Flight Tutor (First)

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Flight Tutor
Other Name(s) Aerotrainer
Orientator
Airplane Instructor
Type Rotating ride
Built 1931
Opened 1931
Closed 1931 (Sales company went out of business)
Manufacturer Springfield Welding and Supply Company
Air Craft Appliance Co.
Designer W. E. Hoffman
Height 20 ft. (6.1 m)
Vehicle Type Airplane
Number of Vehicles 1
Riders per Vehicle 1
Inversions Varies

The first Flight Tutor (sometimes called an Aerotrainer, Orientator, or Airplane Instructor[1])[2] was one of two devices at Olentangy Park that was designed after flight simulators used by the U.S. Flying Service at the time.[3][4][5][6][7][8][9]

The Flight Tutor, a unique addition to Olentangy Park, was unveiled on the park's Easter Sunday opening in 1931. It marked a significant milestone as the first of its kind to be permanently installed, having previously been a temporary attraction at only four other locations.[10][11][12]

Invented by Wright Field aeronautical and mechanical engineer W. E. Hoffman in 1929,[13] it looked like a wingless plane with a fuselage body, with rudder, elevator, and aileron control surfaces, mounted on a steel[14] double-tripod frame 20 feet (6.1 meters) tall.[3] The propeller in front was controlled by a 15-horsepower electric motor, and a circle of fins behind it blew air onto the rider to simulate an airspeed of 70-150 mph (113-241 kph).[15] Stairs led up to a nearby platform where riders could board the ride using a gangplank held by one of the two ride operators. Riders would get strapped in and control the plane with realistic controls to loop, spin, roll, dive, and stall without risk.[4][16][10][17][18][19][7] The inventor claimed a half hour in the tutor was equal to three hours in the air.[20]

It was installed near the entrance to the Red Devil, south of the Midway.[21][19][22] Its success led to a second version of the ride being installed further north.[6][7] The rides were manufactured by the Springfield Welding and Supply Company and Air Craft Appliance Company (both in Springfield, Ohio) and sold through the Aircraft Appliance Sales Corporation (in Delaware). [23] The Army Flying Corps later found it obsolete, which had little if any practical value[24] and the sales company went out of business in 1932, so this ride was only at the park for one season.[10][25]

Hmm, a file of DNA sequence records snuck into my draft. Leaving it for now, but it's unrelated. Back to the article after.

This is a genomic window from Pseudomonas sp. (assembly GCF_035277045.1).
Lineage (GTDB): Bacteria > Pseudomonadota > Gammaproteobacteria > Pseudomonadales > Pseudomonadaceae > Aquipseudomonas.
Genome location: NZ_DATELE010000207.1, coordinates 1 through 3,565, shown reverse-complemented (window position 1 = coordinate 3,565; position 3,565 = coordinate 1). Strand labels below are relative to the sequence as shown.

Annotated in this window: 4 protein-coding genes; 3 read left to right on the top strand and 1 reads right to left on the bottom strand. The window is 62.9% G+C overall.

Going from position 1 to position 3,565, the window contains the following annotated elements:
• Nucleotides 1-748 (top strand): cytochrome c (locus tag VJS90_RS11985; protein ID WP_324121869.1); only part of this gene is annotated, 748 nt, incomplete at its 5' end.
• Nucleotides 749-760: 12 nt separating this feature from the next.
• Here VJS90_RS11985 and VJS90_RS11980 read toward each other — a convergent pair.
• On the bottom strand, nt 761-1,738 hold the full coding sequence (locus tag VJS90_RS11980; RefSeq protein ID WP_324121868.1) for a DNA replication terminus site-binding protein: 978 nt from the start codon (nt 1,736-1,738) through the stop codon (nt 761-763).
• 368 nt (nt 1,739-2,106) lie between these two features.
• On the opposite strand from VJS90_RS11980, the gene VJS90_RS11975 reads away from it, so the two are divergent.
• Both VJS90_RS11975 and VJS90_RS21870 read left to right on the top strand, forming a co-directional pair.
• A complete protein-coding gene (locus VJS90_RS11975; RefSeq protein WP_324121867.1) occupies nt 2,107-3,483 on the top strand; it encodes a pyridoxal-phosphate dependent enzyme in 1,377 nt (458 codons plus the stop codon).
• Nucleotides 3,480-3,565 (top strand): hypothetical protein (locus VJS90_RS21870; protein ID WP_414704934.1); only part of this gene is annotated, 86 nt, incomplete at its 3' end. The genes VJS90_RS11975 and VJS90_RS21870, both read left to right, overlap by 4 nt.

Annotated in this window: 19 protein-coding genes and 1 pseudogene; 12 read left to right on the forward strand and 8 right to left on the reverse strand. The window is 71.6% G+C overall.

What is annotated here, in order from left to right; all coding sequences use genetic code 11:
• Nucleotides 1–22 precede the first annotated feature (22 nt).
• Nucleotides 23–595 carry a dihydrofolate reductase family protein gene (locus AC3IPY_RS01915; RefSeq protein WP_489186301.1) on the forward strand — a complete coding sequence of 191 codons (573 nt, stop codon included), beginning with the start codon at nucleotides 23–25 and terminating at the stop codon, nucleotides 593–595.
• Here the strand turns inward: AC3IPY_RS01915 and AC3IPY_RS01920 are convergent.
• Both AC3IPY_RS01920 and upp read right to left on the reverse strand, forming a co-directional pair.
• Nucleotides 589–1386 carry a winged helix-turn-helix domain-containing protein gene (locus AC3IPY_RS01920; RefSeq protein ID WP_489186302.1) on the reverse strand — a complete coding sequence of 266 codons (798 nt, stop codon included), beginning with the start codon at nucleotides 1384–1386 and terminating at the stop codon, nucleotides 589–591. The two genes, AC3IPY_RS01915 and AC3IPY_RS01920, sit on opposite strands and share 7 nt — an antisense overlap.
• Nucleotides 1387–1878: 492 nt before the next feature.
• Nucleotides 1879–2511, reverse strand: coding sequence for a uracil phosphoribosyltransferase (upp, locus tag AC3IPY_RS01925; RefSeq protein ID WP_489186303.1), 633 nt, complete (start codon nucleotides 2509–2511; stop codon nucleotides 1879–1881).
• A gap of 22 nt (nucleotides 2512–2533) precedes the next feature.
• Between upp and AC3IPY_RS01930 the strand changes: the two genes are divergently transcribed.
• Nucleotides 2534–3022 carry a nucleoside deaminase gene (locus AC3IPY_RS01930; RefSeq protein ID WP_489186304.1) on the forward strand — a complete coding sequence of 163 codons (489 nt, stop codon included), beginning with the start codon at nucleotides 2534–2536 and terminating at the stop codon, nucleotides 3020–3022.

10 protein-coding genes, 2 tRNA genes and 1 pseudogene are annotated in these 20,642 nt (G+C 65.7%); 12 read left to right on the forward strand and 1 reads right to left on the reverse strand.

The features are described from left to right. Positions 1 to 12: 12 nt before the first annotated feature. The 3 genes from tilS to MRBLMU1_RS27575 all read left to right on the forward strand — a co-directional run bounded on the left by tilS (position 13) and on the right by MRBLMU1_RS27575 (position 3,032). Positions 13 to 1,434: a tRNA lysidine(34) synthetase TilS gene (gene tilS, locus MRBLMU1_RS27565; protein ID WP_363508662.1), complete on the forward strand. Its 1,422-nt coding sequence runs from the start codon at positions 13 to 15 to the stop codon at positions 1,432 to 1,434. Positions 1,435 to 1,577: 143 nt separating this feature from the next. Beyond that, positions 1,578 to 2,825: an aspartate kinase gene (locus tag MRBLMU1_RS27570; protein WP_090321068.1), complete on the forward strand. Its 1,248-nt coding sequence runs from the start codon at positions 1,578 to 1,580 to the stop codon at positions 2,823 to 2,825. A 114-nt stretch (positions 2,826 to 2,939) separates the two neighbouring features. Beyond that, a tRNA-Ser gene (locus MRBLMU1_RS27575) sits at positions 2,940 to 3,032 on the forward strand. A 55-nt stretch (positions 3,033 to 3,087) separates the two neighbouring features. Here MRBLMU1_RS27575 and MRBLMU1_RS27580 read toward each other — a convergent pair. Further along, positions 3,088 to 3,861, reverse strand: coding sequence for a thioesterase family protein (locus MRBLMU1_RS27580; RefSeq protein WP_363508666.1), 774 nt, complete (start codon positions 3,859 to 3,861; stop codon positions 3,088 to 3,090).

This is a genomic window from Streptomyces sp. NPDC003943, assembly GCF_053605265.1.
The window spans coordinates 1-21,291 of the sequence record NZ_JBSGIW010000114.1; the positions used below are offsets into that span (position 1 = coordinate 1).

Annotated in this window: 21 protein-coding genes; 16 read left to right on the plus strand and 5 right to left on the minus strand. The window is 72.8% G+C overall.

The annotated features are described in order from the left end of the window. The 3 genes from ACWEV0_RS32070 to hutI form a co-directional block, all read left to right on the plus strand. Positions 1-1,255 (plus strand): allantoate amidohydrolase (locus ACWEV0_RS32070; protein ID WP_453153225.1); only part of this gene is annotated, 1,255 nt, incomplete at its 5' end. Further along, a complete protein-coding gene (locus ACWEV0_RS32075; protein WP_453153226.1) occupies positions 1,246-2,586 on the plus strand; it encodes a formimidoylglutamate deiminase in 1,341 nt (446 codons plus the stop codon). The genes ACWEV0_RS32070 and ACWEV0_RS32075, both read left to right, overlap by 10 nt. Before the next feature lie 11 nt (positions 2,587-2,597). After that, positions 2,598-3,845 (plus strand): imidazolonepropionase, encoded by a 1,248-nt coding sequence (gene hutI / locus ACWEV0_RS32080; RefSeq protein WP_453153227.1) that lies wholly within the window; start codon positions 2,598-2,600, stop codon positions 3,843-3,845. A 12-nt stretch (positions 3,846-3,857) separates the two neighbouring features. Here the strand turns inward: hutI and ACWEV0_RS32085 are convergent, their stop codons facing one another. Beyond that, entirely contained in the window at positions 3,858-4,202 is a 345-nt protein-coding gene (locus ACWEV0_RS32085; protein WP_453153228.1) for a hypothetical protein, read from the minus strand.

See Also

References

  1. Barret, Richard E. "Olentangy Park: Four Decades of Fun." Columbus and Central Ohio Historian. Vol. 1. April 1984. Pg. 11.
  2. "New Concern to Make 'Orientator' to Teach Flying Without Planes." Springfield News-Sun (Springfield, Ohio). 9 June 1929. Pg. 23. https://www.newspapers.com/clip/107108977/new-concern-to-make-orientator-to/
  3. 3.0 3.1 "Circus Thrillers: Army's 'Green' Flyers Get Stunt Training Near the Ground." The Columbus Dispatch. 6 October 1929. Pg. F9.
  4. 4.0 4.1 "On the Rialto: Flight Teacher." The Columbus Dispatch. 3 April 1931. Pg. 22A.
  5. "Sunday Only." The Columbus Dispatch. 11 April 1931. Pg. 8.
  6. 6.0 6.1 "New Flight Machine." The Columbus Dispatch. 17 April 1931. Pg. 2B.
  7. 7.0 7.1 7.2 "Another Tutor Picked For Park." The Columbus Sunday Dispatch. 19 April 1931. Pg. 60.
  8. "Dressed Up: Features Added to Airplane Which Goes Nowhere." The Dayton Herald (Dayton, Ohio). 23 April 1929. Pg. 2. https://www.newspapers.com/clip/107108176/dressed-up-features-added-to-airplane/
  9. "Mechanical Flight Tutor Recent Development At Field 'Real Instructor'". Dayton Daily News (Dayton, Ohio). 28 April 1929. Pg. 4. https://www.newspapers.com/clip/107108369/mechanical-flight-tutor-recent/
  10. 10.0 10.1 10.2 "Flying to Be Park Feature." The Columbus Dispatch. 5 April 1931. Pg. 10D.
  11. "Leviathans Play at Olentangy." The Columbus Dispatch. 20 April 1931. Pg. 10A.
  12. "On the Rialto." The Columbus Dispatch. 24 April 1931. Pg. 20A.
  13. "How to Fly Without Flying." The News-Herald (Franklin, Pennsylvania). Photo. 29 June 1929. Pg. 12. https://www.newspapers.com/clip/107109257/flight-tutor-photo-and-details/
  14. "Flight Tutor Gives Student 'Safe' Thrills." Arizona Republic (Phoenix, Arizona). 8 September 1929. Pg. 26. https://www.newspapers.com/clip/107109482/flight-tutor-gives-student-safe/
  15. "New Concern to Make 'Orientator' to Teach Flying Without Planes." Springfield News-Sun (Springfield, Ohio). 9 June 1929. Pg. 23. https://www.newspapers.com/clip/107108977/new-concern-to-make-orientator-to/
  16. "First Sunday at the Biggest Park." The Columbus Dispatch. 5 April 1931. Pg. 62.
  17. "Western Band." The Columbus Dispatch. 8 April 1931. Pg. 16A.
  18. "Another Sunday At Olentangy Park." The Columbus Dispatch. 13 April 1931. Pg. 12A.
  19. 19.0 19.1 Raper, Tod. "Shifting Scenes." The Columbus Dispatch. 15 April 1931. Pg. 2B.
  20. "How to Fly Without Flying." News-Herald (Franklin, Pennsylvania). Photo. 29 June 1929. Pg. 12. https://www.newspapers.com/clip/107109257/flight-tutor-photo-and-details/
  21. "Flying to Be Park Feature." The Columbus Dispatch. 7 April 1931. Pg. 14A.
  22. "That Busy Place, Olentangy." The Columbus Sunday Dispatch. 10 May 1931. Pg. 56.
  23. "Entertaining the Multitude." Springfield News-Sun (Springfield, Ohio). 13 April 1931. Pg. 12. https://www.newspapers.com/clip/107183824/entertaining-the-multitude/
  24. "Air Corps in Need of More Ship Pilots." The Times (Shreveport, Louisiana). 13 November 1932. Pg. 7. https://www.newspapers.com/clip/107184439/air-corps-in-need-of-more-ship-pilots/
  25. "AIRCRAFT APPLIANCE SALES CORPORATION." Open Corporates. https://opencorporates.com/companies/us_oh/145885